Danubius International Conferences, 15th International Conference on European Integration - Realities and Perspectives

The Continuity of “animus donandi” - from the Specific Concept of Roman Law to its Transposition into Romanian Legislation

Tiberiu Chiriluta, Mirela Costache
Last modified: 2020-04-27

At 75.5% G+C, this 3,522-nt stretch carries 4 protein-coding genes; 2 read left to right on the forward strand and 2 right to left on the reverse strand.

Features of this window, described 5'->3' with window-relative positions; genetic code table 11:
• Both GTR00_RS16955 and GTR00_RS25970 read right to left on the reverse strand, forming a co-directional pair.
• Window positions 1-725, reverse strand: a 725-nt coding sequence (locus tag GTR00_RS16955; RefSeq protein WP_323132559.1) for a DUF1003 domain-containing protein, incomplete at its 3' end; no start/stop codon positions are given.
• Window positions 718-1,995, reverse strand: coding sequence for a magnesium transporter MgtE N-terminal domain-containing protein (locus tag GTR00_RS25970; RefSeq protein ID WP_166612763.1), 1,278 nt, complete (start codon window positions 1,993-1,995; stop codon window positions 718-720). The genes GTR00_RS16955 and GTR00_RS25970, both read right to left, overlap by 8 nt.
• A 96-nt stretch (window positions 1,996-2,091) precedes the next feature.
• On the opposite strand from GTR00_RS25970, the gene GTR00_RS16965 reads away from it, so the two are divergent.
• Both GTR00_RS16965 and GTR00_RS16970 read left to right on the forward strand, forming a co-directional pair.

The manifestation of human generosity is timeless. Configured in its substance since Roman law, the donation contract is one of the oldest, but also the most important contracts in national law, structurally related to the acquisition of property rights. Presenting important landmarks regarding the culture of the gift (of giving) in Roman law, the research focuses on the institution of donation, as we find it in the Romanian civil legislation, under different avatars of the concept of animus donandi. In this study, we have analyzed the elements of connection and legal continuity of the concept of gratification, as it was initially configured in the Roman law. Thus, the donation represents that contract by which a party, called a donor, with liberal intention irrevocably reduces its patrimony by a right, increasing the patrimony of the other party, called donee, without seeking to receive any compensation. After millennia, the purpose of the donation remained the same, the liberal intention to provide the contractor with a property advantage. Precisely this aspect ensures the permanence of the rules that govern the legal act of the donation, being exposed surprising symmetries that have crossed the centuries.